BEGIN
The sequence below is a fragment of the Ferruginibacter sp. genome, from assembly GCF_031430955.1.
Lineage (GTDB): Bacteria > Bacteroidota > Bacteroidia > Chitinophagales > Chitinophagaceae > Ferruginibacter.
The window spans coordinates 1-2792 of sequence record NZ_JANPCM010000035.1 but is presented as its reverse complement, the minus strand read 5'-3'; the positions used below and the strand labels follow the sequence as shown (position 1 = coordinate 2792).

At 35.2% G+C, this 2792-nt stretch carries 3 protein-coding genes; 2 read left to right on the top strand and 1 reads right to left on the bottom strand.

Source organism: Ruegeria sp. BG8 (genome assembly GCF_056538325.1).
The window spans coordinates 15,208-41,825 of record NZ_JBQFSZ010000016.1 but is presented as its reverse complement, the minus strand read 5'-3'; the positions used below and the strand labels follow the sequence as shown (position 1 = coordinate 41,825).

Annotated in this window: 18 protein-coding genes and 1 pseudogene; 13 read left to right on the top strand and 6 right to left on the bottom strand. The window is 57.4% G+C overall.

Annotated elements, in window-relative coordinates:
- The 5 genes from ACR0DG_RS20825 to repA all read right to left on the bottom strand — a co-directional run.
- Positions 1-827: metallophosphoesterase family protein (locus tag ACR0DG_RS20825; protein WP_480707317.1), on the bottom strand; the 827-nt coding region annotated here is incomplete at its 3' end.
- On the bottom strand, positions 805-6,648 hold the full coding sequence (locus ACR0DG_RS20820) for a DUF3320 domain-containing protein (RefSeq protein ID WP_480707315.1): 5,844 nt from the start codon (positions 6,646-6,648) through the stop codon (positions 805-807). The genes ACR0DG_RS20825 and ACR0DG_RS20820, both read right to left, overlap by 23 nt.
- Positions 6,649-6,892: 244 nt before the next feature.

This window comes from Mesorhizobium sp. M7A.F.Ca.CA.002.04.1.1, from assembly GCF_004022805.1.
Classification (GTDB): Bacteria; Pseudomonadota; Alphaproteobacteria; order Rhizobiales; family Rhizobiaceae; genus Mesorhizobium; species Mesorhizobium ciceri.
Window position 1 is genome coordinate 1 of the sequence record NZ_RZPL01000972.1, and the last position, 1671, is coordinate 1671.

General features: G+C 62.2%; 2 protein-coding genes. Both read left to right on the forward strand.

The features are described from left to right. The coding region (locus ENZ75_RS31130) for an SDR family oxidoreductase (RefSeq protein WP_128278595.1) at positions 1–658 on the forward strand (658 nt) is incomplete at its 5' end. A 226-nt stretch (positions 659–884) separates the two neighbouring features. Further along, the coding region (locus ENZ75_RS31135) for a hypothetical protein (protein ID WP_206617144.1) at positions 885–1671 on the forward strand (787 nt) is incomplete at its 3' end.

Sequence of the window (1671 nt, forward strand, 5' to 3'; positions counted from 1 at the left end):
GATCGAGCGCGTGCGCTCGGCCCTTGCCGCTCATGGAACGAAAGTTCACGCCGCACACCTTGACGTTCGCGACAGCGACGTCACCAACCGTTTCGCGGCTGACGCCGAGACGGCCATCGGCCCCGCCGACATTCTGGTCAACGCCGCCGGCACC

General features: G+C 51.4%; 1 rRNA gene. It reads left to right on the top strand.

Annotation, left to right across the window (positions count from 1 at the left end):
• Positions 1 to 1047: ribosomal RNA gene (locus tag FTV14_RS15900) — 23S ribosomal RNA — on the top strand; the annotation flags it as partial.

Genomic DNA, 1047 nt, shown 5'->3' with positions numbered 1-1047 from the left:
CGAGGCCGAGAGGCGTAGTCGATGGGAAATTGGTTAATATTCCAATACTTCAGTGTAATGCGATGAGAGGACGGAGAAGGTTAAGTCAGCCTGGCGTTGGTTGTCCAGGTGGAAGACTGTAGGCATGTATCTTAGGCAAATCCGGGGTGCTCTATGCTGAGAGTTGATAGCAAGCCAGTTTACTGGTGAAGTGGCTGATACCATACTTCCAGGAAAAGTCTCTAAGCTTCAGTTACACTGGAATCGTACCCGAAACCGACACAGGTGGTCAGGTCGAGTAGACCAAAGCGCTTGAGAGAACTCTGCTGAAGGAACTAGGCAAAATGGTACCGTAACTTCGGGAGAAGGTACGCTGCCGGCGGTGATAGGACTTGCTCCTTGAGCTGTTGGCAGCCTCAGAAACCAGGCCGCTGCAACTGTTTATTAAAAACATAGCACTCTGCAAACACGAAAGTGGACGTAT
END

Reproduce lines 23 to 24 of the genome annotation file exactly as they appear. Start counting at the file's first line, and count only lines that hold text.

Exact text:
Genomic DNA, 1047 nt, shown 5'->3' with positions numbered 1-1047 from the left:
CGAGGCCGAGAGGCGTAGTCGATGGGAAATTGGTTAATATTCCAATACTTCAGTGTAATGCGATGAGAGGACGGAGAAGGTTAAGTCAGCCTGGCGTTGGTTGTCCAGGTGGAAGACTGTAGGCATGTATCTTAGGCAAATCCGGGGTGCTCTATGCTGAGAGTTGATAGCAAGCCAGTTTACTGGTGAAGTGGCTGATACCATACTTCCAGGAAAAGTCTCTAAGCTTCAGTTACACTGGAATCGTACCCGAAACCGACACAGGTGGTCAGGTCGAGTAGACCAAAGCGCTTGAGAGAACTCTGCTGAAGGAACTAGGCAAAATGGTACCGTAACTTCGGGAGAAGGTACGCTGCCGGCGGTGATAGGACTTGCTCCTTGAGCTGTTGGCAGCCTCAGAAACCAGGCCGCTGCAACTGTTTATTAAAAACATAGCACTCTGCAAACACGAAAGTGGACGTAT